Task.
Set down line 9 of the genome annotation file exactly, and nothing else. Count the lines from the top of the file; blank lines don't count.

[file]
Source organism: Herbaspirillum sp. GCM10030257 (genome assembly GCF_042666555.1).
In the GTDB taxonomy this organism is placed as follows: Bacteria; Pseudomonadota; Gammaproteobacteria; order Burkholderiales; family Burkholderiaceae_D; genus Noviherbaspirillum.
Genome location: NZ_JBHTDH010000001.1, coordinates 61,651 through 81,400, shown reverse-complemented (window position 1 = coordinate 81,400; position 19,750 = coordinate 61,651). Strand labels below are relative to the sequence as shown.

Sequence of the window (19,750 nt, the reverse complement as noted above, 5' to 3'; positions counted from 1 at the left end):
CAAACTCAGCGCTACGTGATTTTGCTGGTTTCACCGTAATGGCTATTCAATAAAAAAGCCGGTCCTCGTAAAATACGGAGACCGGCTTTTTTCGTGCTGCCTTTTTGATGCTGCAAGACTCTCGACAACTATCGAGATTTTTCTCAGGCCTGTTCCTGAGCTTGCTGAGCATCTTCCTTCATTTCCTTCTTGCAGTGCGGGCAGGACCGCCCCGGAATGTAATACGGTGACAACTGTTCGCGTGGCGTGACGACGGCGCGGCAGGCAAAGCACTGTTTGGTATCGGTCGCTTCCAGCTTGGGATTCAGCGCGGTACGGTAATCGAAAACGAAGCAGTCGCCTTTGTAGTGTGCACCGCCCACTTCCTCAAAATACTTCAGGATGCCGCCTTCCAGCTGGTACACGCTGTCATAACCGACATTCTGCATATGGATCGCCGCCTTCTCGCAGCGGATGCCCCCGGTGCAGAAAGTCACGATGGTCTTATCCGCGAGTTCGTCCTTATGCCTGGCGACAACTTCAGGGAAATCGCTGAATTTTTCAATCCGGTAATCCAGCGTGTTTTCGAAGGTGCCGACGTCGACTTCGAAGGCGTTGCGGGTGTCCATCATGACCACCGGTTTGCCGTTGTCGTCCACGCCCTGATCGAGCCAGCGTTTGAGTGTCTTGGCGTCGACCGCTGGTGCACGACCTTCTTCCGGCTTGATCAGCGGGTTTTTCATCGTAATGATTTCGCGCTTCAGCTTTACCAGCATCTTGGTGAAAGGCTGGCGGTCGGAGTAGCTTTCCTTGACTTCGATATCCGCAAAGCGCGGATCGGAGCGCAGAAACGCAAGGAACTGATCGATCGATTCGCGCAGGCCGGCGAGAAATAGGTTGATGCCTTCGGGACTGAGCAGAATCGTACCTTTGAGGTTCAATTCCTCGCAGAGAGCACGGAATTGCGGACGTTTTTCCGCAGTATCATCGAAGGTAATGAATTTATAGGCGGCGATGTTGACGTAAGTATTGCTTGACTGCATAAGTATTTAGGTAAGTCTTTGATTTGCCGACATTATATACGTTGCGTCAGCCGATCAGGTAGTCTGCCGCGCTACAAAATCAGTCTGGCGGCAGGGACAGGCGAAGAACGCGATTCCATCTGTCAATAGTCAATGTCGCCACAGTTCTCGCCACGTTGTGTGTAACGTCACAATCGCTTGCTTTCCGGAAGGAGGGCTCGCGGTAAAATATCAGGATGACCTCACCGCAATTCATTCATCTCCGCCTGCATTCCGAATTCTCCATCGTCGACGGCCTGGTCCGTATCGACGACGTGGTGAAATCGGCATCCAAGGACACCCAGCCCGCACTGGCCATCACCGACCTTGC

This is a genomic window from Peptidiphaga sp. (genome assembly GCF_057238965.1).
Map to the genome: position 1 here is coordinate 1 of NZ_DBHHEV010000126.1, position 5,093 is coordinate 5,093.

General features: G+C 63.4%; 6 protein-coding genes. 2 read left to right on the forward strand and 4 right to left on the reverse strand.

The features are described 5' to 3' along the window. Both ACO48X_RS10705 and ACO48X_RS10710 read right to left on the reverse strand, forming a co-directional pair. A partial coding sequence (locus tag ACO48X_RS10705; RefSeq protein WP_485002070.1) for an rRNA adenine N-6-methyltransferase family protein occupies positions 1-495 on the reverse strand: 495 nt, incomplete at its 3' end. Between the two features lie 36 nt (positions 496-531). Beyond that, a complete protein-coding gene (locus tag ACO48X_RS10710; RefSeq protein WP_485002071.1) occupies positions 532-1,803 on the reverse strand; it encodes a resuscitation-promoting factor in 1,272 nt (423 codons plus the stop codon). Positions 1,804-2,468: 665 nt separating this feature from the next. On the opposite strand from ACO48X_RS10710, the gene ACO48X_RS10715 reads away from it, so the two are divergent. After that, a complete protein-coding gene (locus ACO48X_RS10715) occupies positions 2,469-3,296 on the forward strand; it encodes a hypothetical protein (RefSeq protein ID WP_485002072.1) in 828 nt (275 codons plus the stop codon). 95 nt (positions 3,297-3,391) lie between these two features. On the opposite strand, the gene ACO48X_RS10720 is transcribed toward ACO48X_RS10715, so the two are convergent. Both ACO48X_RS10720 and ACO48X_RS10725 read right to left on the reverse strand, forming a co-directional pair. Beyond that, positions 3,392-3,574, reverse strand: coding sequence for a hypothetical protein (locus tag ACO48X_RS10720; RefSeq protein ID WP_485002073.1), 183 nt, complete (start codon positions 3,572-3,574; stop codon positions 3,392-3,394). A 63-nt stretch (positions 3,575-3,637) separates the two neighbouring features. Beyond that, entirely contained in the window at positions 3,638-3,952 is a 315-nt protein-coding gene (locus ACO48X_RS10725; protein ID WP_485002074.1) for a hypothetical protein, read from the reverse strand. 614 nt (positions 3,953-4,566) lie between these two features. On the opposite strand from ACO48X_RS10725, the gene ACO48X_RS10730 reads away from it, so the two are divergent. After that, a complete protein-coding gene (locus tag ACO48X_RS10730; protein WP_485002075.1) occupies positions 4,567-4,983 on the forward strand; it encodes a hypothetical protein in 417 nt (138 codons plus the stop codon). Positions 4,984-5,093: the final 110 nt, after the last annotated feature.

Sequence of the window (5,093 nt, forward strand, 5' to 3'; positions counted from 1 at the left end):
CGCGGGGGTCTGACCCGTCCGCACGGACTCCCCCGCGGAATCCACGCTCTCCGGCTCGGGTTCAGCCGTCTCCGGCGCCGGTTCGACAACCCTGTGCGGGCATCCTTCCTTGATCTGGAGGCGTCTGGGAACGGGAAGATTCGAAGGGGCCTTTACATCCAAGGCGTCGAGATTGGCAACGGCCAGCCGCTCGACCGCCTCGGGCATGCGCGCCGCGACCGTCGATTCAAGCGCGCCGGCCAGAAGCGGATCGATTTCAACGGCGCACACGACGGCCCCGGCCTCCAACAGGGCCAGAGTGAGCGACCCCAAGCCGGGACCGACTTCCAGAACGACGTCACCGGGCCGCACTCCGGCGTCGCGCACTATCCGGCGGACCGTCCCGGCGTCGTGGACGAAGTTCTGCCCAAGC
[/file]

The features are described 5' to 3' along the window. Both ACO48X_RS10705 and ACO48X_RS10710 read right to left on the reverse strand, forming a co-directional pair. A partial coding sequence (locus tag ACO48X_RS10705; RefSeq protein WP_485002070.1) for an rRNA adenine N-6-methyltransferase family protein occupies positions 1-495 on the reverse strand: 495 nt, incomplete at its 3' end. Between the two features lie 36 nt (positions 496-531). Beyond that, a complete protein-coding gene (locus tag ACO48X_RS10710; RefSeq protein WP_485002071.1) occupies positions 532-1,803 on the reverse strand; it encodes a resuscitation-promoting factor in 1,272 nt (423 codons plus the stop codon). Positions 1,804-2,468: 665 nt separating this feature from the next. On the opposite strand from ACO48X_RS10710, the gene ACO48X_RS10715 reads away from it, so the two are divergent. After that, a complete protein-coding gene (locus ACO48X_RS10715) occupies positions 2,469-3,296 on the forward strand; it encodes a hypothetical protein (RefSeq protein ID WP_485002072.1) in 828 nt (275 codons plus the stop codon). 95 nt (positions 3,297-3,391) lie between these two features. On the opposite strand, the gene ACO48X_RS10720 is transcribed toward ACO48X_RS10715, so the two are convergent. Both ACO48X_RS10720 and ACO48X_RS10725 read right to left on the reverse strand, forming a co-directional pair. Beyond that, positions 3,392-3,574, reverse strand: coding sequence for a hypothetical protein (locus tag ACO48X_RS10720; RefSeq protein ID WP_485002073.1), 183 nt, complete (start codon positions 3,572-3,574; stop codon positions 3,392-3,394). A 63-nt stretch (positions 3,575-3,637) separates the two neighbouring features. Beyond that, entirely contained in the window at positions 3,638-3,952 is a 315-nt protein-coding gene (locus ACO48X_RS10725; protein ID WP_485002074.1) for a hypothetical protein, read from the reverse strand. 614 nt (positions 3,953-4,566) lie between these two features. On the opposite strand from ACO48X_RS10725, the gene ACO48X_RS10730 reads away from it, so the two are divergent. After that, a complete protein-coding gene (locus tag ACO48X_RS10730; protein WP_485002075.1) occupies positions 4,567-4,983 on the forward strand; it encodes a hypothetical protein in 417 nt (138 codons plus the stop codon). Positions 4,984-5,093: the final 110 nt, after the last annotated feature.